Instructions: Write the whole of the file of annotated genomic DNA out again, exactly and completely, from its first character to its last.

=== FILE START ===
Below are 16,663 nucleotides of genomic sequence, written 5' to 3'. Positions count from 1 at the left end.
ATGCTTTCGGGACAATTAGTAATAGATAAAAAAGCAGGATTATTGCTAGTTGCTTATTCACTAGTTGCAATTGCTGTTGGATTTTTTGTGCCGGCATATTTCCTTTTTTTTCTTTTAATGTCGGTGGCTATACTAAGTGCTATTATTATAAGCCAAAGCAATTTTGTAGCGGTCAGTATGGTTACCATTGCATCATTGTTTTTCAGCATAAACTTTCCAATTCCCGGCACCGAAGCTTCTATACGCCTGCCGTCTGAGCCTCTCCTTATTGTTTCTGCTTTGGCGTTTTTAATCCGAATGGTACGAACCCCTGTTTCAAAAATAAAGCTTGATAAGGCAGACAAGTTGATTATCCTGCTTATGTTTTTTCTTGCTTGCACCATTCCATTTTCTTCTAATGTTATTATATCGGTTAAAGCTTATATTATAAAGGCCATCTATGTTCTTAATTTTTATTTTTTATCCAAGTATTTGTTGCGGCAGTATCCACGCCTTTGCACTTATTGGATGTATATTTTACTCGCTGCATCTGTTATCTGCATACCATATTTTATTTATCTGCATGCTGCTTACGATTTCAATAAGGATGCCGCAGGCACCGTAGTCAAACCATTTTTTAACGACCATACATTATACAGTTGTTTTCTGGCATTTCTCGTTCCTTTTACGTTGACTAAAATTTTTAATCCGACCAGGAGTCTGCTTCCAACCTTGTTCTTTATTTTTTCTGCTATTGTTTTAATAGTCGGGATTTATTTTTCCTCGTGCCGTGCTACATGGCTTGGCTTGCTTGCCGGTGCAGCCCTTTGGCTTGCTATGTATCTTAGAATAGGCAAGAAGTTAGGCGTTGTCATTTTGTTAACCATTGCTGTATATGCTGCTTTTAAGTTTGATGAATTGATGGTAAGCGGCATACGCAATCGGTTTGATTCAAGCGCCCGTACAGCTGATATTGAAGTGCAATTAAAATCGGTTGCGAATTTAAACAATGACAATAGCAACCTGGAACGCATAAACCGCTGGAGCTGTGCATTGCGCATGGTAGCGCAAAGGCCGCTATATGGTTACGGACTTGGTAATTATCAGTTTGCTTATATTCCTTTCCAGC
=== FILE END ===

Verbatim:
Below are 16,663 nucleotides of genomic sequence, written 5' to 3'. Positions count from 1 at the left end.
ATGCTTTCGGGACAATTAGTAATAGATAAAAAAGCAGGATTATTGCTAGTTGCTTATTCACTAGTTGCAATTGCTGTTGGATTTTTTGTGCCGGCATATTTCCTTTTTTTTCTTTTAATGTCGGTGGCTATACTAAGTGCTATTATTATAAGCCAAAGCAATTTTGTAGCGGTCAGTATGGTTACCATTGCATCATTGTTTTTCAGCATAAACTTTCCAATTCCCGGCACCGAAGCTTCTATACGCCTGCCGTCTGAGCCTCTCCTTATTGTTTCTGCTTTGGCGTTTTTAATCCGAATGGTACGAACCCCTGTTTCAAAAATAAAGCTTGATAAGGCAGACAAGTTGATTATCCTGCTTATGTTTTTTCTTGCTTGCACCATTCCATTTTCTTCTAATGTTATTATATCGGTTAAAGCTTATATTATAAAGGCCATCTATGTTCTTAATTTTTATTTTTTATCCAAGTATTTGTTGCGGCAGTATCCACGCCTTTGCACTTATTGGATGTATATTTTACTCGCTGCATCTGTTATCTGCATACCATATTTTATTTATCTGCATGCTGCTTACGATTTCAATAAGGATGCCGCAGGCACCGTAGTCAAACCATTTTTTAACGACCATACATTATACAGTTGTTTTCTGGCATTTCTCGTTCCTTTTACGTTGACTAAAATTTTTAATCCGACCAGGAGTCTGCTTCCAACCTTGTTCTTTATTTTTTCTGCTATTGTTTTAATAGTCGGGATTTATTTTTCCTCGTGCCGTGCTACATGGCTTGGCTTGCTTGCCGGTGCAGCCCTTTGGCTTGCTATGTATCTTAGAATAGGCAAGAAGTTAGGCGTTGTCATTTTGTTAACCATTGCTGTATATGCTGCTTTTAAGTTTGATGAATTGATGGTAAGCGGCATACGCAATCGGTTTGATTCAAGCGCCCGTACAGCTGATATTGAAGTGCAATTAAAATCGGTTGCGAATTTAAACAATGACAATAGCAACCTGGAACGCATAAACCGCTGGAGCTGTGCATTGCGCATGGTAGCGCAAAGGCCGCTATATGGTTACGGACTTGGTAATTATCAGTTTGCTTATATTCCTTTCCAGC